Thursday, September 6, 2012

Celtic, Country, Kids and more - for YOU - this weekend at The Buttonwood Tree

The Buttonwood Tree hosts 2 terrific evening concerts this weekend, in addition to an early morning yoga class and Saturday workshops and ... Buster Nelson's photography exhibit opening reception on Sunday at 4pm.

TONIGHT: Acoustic Open Mic with Bob Gotta  starts at 7pm

Ringrose and Freeman (Friday, Sept 7, 8 pm $10.)

Two of Connecticut’s finest celtic musicians, Dan Ringrose (guitar/vocals) and Jeanne Freeman (fiddle/backing vocals) present an enchanting evening of music and songs from the Emerald Isle and Scotland. Traditional jigs, reels, hornpipes and haunting slow airs will be interwoven with poetry, history, laughter and song.

Saturday, Sept 8:
Community Yoga 8:30 - 9:45  Unique and varied Vinyasa Flow style.   Free.  Registration suggested. 860-347-4957

"Aligned with Source" Workshop for Empowerment
10:30 - 12:00pm   Embracing Higher Consciousness – Part I  Your Physical Upgrade. Includes guided meditation.  ($5 suggested donation)  

Go with the FLOW (Freedom, Love, Oneness and Wellness)

 1-2 pm  Free (Donations welcome)
A class combining simple body awakening/dance movements, guided meditation and the opportunity for creative expression through music, writing, dance or drawing for the purpose of reducing stress and rebalancing ourselves for a healthier, happier life.  

Misty Loggins (Saturday, 8 pm, $10.)

From the legendary Ryman Auditorium to The Bluebird Cafe, audiences have fallen in love with Misty Loggins.   Misty has shared the stage with Grammy winners, chart-topping artists & many Grand Ole Opry stars. As she finished her set at the Grand Ole Opry, Misty brought the sold out crowd to their feet at the historic Ryman Auditorium. Whether she's rocking-out on her electric Gretsch guitar or picking a toe-tapping banjo tune, Misty loves to entertain & it shows! With over 1000 performances across the US & Europe, this Georgia farm-girl connects with audiences with her engaging, dynamic personality.  From roars of laughter as Misty sings about the trials and tribulations of a female big-rig driver in “The Truckin’ Song,” to the soulful, bluesy twang of “Red Georgia Mud,” or her tear jerking, true life story about growing up as a farmer’s daughter in “Poor Man’s Floor,” Misty takes the audience on an unforgettable journey down South.  When her self-penned songs combine with the truth in her voice, Misty delivers the honest answer that country music fans have been looking for.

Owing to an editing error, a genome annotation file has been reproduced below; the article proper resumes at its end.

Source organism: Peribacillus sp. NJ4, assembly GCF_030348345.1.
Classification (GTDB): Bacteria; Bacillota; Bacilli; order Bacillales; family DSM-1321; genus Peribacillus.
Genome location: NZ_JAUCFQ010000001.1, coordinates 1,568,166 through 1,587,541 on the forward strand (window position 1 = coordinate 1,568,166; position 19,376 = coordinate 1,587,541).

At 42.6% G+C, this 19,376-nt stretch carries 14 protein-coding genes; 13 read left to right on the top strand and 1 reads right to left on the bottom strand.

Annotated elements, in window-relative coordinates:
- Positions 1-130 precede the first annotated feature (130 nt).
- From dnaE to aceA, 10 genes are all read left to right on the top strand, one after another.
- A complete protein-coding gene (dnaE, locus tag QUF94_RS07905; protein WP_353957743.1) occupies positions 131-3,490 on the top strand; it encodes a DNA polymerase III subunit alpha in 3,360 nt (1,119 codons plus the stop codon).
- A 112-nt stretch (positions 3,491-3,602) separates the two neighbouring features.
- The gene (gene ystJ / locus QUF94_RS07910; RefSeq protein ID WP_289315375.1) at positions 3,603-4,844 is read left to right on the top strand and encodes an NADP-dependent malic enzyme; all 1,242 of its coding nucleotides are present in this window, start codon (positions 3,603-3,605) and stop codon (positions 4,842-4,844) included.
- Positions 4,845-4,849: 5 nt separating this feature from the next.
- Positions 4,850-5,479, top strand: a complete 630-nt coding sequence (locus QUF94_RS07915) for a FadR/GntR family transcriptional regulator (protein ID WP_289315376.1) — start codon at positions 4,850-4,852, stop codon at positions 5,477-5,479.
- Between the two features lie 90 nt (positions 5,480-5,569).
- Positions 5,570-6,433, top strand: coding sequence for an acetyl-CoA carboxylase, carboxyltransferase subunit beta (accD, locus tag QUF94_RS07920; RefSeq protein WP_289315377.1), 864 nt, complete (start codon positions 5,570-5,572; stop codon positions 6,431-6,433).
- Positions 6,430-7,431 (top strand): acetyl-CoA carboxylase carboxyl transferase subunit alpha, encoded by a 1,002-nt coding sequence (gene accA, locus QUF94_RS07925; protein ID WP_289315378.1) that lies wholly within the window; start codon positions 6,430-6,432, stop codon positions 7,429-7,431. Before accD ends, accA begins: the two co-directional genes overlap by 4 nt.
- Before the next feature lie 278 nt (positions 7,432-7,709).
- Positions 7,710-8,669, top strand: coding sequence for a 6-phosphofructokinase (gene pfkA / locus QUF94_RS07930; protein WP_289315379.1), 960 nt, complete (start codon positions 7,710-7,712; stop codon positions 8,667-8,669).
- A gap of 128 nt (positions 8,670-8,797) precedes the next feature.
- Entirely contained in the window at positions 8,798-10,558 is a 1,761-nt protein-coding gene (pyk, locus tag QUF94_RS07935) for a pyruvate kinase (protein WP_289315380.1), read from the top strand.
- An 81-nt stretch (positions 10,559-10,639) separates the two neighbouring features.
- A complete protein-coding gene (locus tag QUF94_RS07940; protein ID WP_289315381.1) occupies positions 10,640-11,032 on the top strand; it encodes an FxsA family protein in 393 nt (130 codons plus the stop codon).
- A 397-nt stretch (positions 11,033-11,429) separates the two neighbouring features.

Worship 10 - 11, 11-12
Food Not Bombs 1 pm  Free lunch

What’s Our Frame of Reference? Portraits from the North End of Middletown, U.S.A.” by Buster Nelson

What’s Our Frame of Reference?  Portraits from the North End of Middletown, U.S.A. is inspired by Ali’s words and Bey’s practice.  We are artists, students, teachers, parents, children, neighbors, brothers, and sisters.  As a means of deepening the creative connections, communication channels, and trust within our communities, we have used portrait photography.

Bey reminds us to note the music of Marvin Gaye, “Talk to me/so you can see/What’s goin’ on.”  Indeed, we have begun many new conversations over the course of this project in order to realize our artistic vision.  In this public showing, we look to deepen previous conversations and to begin fresh dialogues.  Bey has stated that portrait photography can create an “implicit hierarchy that . . . has to privilege the photographer or the one who makes and is in possession of the image.”  We have used a digital camera to combat this hierarchy.  We, the artists in front of and behind the digital 35mm camera, shared in an initial viewing of the images we created and captured.  The challenge has been to create a true, collaborative process through feedback, image adjustment, and re-creation.  We have also broken down the hierarchy of portrait photography by using an empty wooden picture frame to draw attention to special aspects of the image and the art of image making.  To succeed, both the photographic frame and the wooden frame must work together in harmony.
The words included with the images are from the artists, both youthful and mature, that have created the portraits.  The quotes are not attributed to any one person in order to invite the viewer to make his or her own connections between the words and the images.  Who spoke which words?  How much truth can we draw from a single statement or image?  How much can we know from Ali’s words quoted above?  In asking these questions and in listening to the answers, one might begin by considering, “What’s in a frame of reference?”

ARTISTS’ RECEPTION:  Sunday, Sept. 9,   4-6 pm   Free   Meet the students involved! Hear their own words and catch a glimpse into their world!  Refreshments provided.

The Buttonwood Tree Performing Arts & Cultural Center is located at 605 Main Street - at the corner of Liberty Street. Free parking on Main, Liberty St. and behind It's Only Natural market after 6 pm and on weekends.   Bookstore and Art Gallery open Mondays & Fridays 10am - 10pm, Tues & Thurs 12 - 4 and on weekends for events.

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